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This Week on Home Video -- A Wry Look at Catch-22

By Holden Caulfield

If you really want to hear about it, the first thing you'll probably want to know is whether or not I liked this movie and all. While Ackley and Stradlater thought it was swell, I thought it was crumby. The movie wasn't as bad as some I've seen. It was on the crappy side, though.

it for you or anything. There isn't anything to spoil for chrissake. It ends up that Yossarian really does go crazy. After a friend of his escapes from the island and the Army, he gets up the courage to leave the base, or he runs off like a madman. Either way. All I can say is, don't see it if you don't want to puke all over yourself.

Catch-22 is pretty filled with Hollywood prostitutes. Stars are such a bunch of goddamn phonies. Bob Newhart, Charles Grodin, Martin Sheen, Norman Fell, Jon Voight and Buck Henry all make appearances, along with Anthony Perkins, Orson Wells and Art Garfunkel. Rarely has such an extensive group of phonies been assembled for one lousy picture. If you want to know the truth, the only human performance in the movie was turned in by Arsenio Hall, who played the barber with the right combination of allegorical cynicism and delicate, scathing wit. Some might think that director Mike Nichols' look at men under the hypocrisy of war is sensitive. That kills me. That guy Nichols is about as sensitive as a goddamn toilet seat.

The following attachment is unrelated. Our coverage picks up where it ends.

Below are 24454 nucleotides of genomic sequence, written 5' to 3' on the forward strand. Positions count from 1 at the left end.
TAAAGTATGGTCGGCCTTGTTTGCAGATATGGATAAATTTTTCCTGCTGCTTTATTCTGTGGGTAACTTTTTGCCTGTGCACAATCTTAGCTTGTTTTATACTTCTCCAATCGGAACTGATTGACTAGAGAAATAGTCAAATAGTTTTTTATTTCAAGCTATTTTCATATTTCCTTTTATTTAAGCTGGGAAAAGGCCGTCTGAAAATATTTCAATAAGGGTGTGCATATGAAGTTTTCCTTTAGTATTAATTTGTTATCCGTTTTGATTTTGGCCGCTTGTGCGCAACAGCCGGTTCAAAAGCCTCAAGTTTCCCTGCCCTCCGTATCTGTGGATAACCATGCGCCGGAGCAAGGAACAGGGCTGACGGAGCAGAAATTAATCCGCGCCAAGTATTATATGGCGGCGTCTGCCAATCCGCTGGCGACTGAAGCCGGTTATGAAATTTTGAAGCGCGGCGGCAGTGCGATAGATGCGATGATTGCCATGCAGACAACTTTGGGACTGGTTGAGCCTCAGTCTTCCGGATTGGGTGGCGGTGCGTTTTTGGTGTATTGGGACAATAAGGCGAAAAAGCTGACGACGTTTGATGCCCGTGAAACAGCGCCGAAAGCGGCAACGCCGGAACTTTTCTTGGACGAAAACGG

Some of the guys I know said the book was way better than the movie. I never read the book. I don't have time for crap like that. What really knocks me out is a book that, when you're all done reading it, you wish the author that wrote it was a terrific friend of yours and you could call him up on the phone whenever you felt like it. That doesn't happen much, though. I wouldn't mind calling Isak Dinesen up. But Joseph Heller, I don't know. He just isn't the kind of guy I'd want to call up, that's all.

Holden Caulfield is a pseudonym for Glen Weinstein '92, Hank Sawtelle '93, and Jerome Salinger '93.